pink quartz monzonite is exposed in the creek bottom. Its upper contact with other
rocks of the Hazelton formation dips 30 to 40 degrees northwestward. Near its
lower contact the quartz monzonite is altered and has a noticeable light-brown
colour; near its upper contact it is jointed and silicified. Feldspathization of the
rock extends outward from siliceous veinlets.
Molybdenite is present in the altered quartz monzonite but has not been
observed in the grey granodiorite.
The molybdenite occupies narrow shears in the quartz monzonite, is in quartz
veins a few inches to a few feet wide, and occurs as disseminations. Disseminated
molybdenite is associated with narrow silicification veinlets which appear to occupy
a definite system of joint fractures. The molybdenite is accompanied by disseminated pyrite and a small amount of specular hematite.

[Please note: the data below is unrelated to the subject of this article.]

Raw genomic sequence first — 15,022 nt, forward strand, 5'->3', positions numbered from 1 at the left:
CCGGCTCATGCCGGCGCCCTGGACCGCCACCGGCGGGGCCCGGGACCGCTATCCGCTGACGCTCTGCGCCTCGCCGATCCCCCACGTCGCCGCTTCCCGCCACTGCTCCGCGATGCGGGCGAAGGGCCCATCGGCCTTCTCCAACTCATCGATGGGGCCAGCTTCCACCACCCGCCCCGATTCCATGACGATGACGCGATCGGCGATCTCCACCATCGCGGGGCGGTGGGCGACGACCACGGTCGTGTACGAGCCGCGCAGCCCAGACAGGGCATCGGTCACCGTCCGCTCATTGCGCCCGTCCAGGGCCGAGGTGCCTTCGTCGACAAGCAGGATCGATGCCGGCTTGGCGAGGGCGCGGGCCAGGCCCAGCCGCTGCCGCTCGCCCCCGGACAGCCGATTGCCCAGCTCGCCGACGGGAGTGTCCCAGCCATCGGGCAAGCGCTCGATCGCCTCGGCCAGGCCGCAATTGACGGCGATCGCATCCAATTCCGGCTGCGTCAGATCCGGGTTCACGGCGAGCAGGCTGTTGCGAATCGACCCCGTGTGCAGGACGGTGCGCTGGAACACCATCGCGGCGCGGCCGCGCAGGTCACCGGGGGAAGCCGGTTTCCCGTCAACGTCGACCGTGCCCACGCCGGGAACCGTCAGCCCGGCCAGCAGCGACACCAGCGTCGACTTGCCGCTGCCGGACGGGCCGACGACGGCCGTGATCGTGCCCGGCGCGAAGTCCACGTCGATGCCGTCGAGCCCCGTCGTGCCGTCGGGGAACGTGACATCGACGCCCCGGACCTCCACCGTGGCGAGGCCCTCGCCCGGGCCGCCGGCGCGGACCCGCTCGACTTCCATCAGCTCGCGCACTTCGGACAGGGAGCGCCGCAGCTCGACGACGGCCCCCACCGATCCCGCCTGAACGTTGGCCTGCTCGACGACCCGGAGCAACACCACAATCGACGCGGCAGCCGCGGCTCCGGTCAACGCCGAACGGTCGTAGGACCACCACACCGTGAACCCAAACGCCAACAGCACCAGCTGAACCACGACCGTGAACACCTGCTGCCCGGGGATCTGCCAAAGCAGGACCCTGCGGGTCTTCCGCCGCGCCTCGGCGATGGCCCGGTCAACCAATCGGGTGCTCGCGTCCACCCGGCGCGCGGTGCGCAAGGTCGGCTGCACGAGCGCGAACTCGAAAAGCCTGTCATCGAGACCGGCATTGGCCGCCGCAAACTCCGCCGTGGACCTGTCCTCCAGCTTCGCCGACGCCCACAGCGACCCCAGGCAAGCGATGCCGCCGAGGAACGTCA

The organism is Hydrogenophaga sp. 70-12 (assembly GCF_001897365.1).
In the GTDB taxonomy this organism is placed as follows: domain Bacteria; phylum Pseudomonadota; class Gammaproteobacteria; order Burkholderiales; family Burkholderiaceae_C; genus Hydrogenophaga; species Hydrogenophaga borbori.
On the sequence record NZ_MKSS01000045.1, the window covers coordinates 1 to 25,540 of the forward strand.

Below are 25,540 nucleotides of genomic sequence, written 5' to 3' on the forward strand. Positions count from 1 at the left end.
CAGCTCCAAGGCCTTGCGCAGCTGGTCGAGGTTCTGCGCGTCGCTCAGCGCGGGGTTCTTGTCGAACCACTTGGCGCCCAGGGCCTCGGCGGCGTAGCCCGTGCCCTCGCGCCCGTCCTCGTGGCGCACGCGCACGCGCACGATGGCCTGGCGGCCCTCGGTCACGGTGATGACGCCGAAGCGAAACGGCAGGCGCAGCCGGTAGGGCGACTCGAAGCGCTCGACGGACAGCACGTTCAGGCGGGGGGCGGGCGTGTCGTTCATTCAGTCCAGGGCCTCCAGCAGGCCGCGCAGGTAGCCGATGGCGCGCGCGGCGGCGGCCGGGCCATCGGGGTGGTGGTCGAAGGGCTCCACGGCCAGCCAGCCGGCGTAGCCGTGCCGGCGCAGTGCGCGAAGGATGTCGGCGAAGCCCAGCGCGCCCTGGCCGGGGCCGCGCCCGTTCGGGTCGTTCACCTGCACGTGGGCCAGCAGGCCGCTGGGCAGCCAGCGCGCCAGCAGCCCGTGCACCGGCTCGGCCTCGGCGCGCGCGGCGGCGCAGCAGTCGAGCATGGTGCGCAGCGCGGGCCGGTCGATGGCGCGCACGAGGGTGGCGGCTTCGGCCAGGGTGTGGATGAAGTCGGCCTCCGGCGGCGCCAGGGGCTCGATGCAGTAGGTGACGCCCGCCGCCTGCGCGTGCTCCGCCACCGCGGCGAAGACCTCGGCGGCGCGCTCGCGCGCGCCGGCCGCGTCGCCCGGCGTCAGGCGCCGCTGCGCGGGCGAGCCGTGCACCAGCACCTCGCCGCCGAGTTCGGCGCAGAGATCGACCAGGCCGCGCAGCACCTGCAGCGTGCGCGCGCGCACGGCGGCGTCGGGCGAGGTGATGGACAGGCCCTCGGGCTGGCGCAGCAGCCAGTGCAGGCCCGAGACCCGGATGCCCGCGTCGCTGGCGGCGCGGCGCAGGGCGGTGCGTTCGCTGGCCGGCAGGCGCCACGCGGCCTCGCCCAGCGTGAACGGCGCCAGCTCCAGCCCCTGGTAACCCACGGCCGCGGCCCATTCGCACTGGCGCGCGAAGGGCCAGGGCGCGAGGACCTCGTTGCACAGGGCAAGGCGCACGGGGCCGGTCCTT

During the summer of 1959 a small crew was occupied in geological mapping
in the vicinity of the mineralization, in putting in open-cuts along the creek bottom
to expose the mineralization, and in a thorough sampling.
The best molybdenite mineralization is exposed in a trench 150 feet long just
downstream (east) of the upper (western) quartz monzonite-volcanic contact. In
this trench the quartz monzonite is intensely silicified and feldspathized and is
crossed by numerous joint fractures occupied by narrow quartz veinlets. The rock
contains finely disseminated molybdenite and pyrite, and is cut by several shears
well mineralized with molybdenite across widths of a few inches.
A road was bulldozed from Pitman station to the vicinity of the upper trench
preparatory to further exploration by diamond drilling.
(54° 128° N.E.) The Grotto group, owned by Huestis
Grotto* Molybdenum   Corporation  Ltd.,   consists   of  six  recorded
claims. The property is about 1 mile west of Pitman. The
main rock type is dark green, somewhat chloritized andesite traversed by several
feldspar porphyry dykes from 4 to 15 feet wide. No major granitic bodies occur
near the workings, but what may be the southern edge of the main stock occurs in